Crop Mob One Year On: NC Land 'Raids' Continue

Crop Mob farm group photo

Image credit: Crop Mob

News of a large group of landless young people invading a farm tends to bring images of revolution. And NC-based Crop Mob does indeed have revolution in mind, but the group's methods are more about giving than taking. As I noted in my original post on Crop Mob, the organization is part of a wider resurgence of young people taking up farming. It was borne out of a discussion group on the problems facing young farmers, but rather than sit around talking about challenges, the group decided it was better off getting things done. So, armed with hoes, shovels, wheelbarrows, and bucket-loads of good will, the Mob has been descending on local farms to offer a helping hand. And after a full year of Mobbing, the idea is spreading.

(Usual Disclaimer/Declaration of Bias: As always, when I write about my community, I know some of the people involved and am honored to call them my friends. I try not to let that cloud my judgment, but nobody is perfect.)Last month marked the one year anniversary of the first crop mob at Piedmont Biofarm (home of a future experiment in double cropping solar with agriculture), and the milestone was marked with a return to the original farm, a day of hard work and, I suspect, a good deal of partying afterward. This concept of young people who are interested in farming, but have no means to get started, simply rolling up their sleeves and getting on with it has sparked a huge amount of interest.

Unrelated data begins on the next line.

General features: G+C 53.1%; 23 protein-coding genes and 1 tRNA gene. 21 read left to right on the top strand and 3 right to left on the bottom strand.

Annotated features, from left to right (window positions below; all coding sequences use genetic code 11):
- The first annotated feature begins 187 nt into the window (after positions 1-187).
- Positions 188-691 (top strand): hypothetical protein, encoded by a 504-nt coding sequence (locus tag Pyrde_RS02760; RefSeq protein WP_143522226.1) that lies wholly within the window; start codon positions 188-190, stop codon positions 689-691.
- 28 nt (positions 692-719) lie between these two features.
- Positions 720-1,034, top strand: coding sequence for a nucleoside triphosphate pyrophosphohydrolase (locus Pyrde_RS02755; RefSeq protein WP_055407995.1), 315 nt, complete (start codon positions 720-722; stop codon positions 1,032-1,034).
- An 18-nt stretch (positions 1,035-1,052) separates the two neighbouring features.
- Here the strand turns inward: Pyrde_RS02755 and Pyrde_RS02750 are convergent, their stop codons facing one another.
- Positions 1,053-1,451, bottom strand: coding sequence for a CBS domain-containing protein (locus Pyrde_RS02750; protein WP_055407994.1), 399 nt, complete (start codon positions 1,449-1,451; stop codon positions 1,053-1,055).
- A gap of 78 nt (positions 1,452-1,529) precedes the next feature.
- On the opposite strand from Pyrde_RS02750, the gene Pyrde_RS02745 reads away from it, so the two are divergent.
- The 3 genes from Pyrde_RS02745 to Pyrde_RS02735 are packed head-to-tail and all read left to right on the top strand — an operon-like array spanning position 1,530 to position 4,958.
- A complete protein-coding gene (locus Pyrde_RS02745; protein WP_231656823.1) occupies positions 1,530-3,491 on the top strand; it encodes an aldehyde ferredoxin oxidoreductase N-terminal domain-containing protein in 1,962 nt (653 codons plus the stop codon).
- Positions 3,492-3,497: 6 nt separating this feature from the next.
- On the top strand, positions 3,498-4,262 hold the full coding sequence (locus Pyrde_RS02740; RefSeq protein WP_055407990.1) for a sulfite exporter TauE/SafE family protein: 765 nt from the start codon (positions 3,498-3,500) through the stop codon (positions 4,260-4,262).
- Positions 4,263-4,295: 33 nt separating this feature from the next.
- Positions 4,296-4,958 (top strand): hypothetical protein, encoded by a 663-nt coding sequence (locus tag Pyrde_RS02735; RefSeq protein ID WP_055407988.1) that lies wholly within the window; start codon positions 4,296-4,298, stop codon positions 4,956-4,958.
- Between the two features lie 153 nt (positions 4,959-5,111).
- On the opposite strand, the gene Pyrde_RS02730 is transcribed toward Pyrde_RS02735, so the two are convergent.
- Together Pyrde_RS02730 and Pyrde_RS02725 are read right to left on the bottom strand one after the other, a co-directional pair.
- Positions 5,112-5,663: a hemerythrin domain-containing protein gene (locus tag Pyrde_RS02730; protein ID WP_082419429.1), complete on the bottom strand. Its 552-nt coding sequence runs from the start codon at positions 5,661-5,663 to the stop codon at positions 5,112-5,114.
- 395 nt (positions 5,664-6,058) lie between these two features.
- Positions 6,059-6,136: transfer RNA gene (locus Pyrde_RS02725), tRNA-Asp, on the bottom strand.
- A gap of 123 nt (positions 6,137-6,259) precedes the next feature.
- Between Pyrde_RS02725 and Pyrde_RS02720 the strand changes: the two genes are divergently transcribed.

As Victoria Bouloubasis notes in her piece on the Crop Mob anniversary in the Triangle's Independent Weekly, Crop Mobs provide both a social gathering place, an arena to share knowledge, and a vital boost to hard working farmers. And just like the Carrboro Urban Farm Tour (organized by folks from the same activist scene), Crop Mob is another example of folks redefining who gets to call themselves a farmer:

"Everybody has their own definitions of a farmer and what constitutes a farm. I don't have a fixed definition of a farmer in my mind," says organizer Rob Jones, 27. "A lot of the folks involved in Crop Mob are growing food on a significant scale that they kind of define themselves. People have to claim it for themselves. A lot of the Crop Mobbers are interns and apprentices on farms around the region. Many are landless. A lot of it is coming together and helping each other out with the farms they work on."

And having been mainly focused on the Eastern end of NC's Triangle region, the idea is now spreading its wings. According to the Crop MOb website, a second Western Triangle Crop Mob has just been formed. Could this be the first of many?

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